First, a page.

7. 7. Partnerships and capacity for scaling CSA Flagship Program 1 Flagship Program 2 Flagship Program 3 Flagship Program 4 Climate-smart agriculture, gender and social inclusion CoA 1.3 Enabling policy environments for CSA CoA 4.3 Weather-related agricultural insurance products and programs CoA 1.2 Food and nutrition security futures under climate change CoA 2.2 Evidence, investment planning and application domains for CSA technologies and practices CoA 2.3 Equitable sub- national adaptation planning and implementation CoA 2.4 Business models, incentives and innovative finance for scaling CSA CoA 3.3 Policy, incentives and finance for scaling up low emissions practices CoA 4.4 Climate services investment planning and policy CoA 4.2 Climate information and advisory services for agriculture CoA 3.2 Identifying priorities and options for low-emissions development CoA 1.1 Ex-ante evaluation and decision support for climate- smart options CoA 2.1 Participatory evaluation of CSA technologies and practices in CSVs CoA 4.1 Climate information and early warning for risk management CoA 3.1 Quantifying GHG emissions from smallholder systems Integrating GSI research into CSA policy and investment decisions Understand GSI-differentiated CSA portfolios to benefit women and youth; incentive mechanisms Increase women’s participation in LED decision making (part. In supply chains) Strengthen understanding of how CIS and insurance can meet the needs of women farmers; scaling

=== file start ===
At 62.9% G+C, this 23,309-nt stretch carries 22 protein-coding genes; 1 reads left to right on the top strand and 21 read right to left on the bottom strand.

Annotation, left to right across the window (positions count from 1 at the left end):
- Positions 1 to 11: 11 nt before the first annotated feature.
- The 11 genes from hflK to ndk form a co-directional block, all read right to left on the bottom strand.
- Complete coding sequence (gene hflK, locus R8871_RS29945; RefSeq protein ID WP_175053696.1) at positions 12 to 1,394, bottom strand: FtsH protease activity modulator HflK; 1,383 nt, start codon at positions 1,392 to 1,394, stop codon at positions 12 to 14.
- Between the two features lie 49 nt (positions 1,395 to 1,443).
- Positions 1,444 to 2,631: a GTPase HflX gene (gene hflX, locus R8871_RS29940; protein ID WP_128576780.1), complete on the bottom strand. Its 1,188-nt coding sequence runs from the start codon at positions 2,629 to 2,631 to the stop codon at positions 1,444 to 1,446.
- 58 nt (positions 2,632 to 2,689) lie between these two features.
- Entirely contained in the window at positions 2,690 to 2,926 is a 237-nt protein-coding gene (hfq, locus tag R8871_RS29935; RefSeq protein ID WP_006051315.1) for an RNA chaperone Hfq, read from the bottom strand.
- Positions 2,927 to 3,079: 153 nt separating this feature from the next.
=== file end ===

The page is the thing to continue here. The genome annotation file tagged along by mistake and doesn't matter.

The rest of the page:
8. 8. GSI in the CCAFS Theory of Change CSA Implementation Policy & institutional change CSA, gender and social inclusion Partnerships and capacity for scaling CSA Monitoring, Evaluation & Learning Comms & Knowledge Management Key: Ongoing activities Cross-cutting work Approach Objectives
  9. 9. Building the evidence for what works in gender equality and women’s empowerment What do we know: • There is a gender gap in agriculture as it relates to climate change • Lower levels of access to resources and information and less stable land tenure access, restricting their ability to act on and implement climate adaptation practices in agriculture • Men and women are exposed to different climate shocks and experience different impacts • Largely neglected by agriculture and climate information service providers, and when they do have access to information, have less capacity to implement it • Jost et al, 2016; Kristjanson et al, 2017
  10. 10. Gender differences in adoption of CSA • Women and men tend to have different adaptation strategies and practices • Based in different preferences in crops and uses for crops • These depend on GDOL, differing access to and control over resources participation in decision making and sociocultural norms Five most common changes made by men and women to adapt to climate change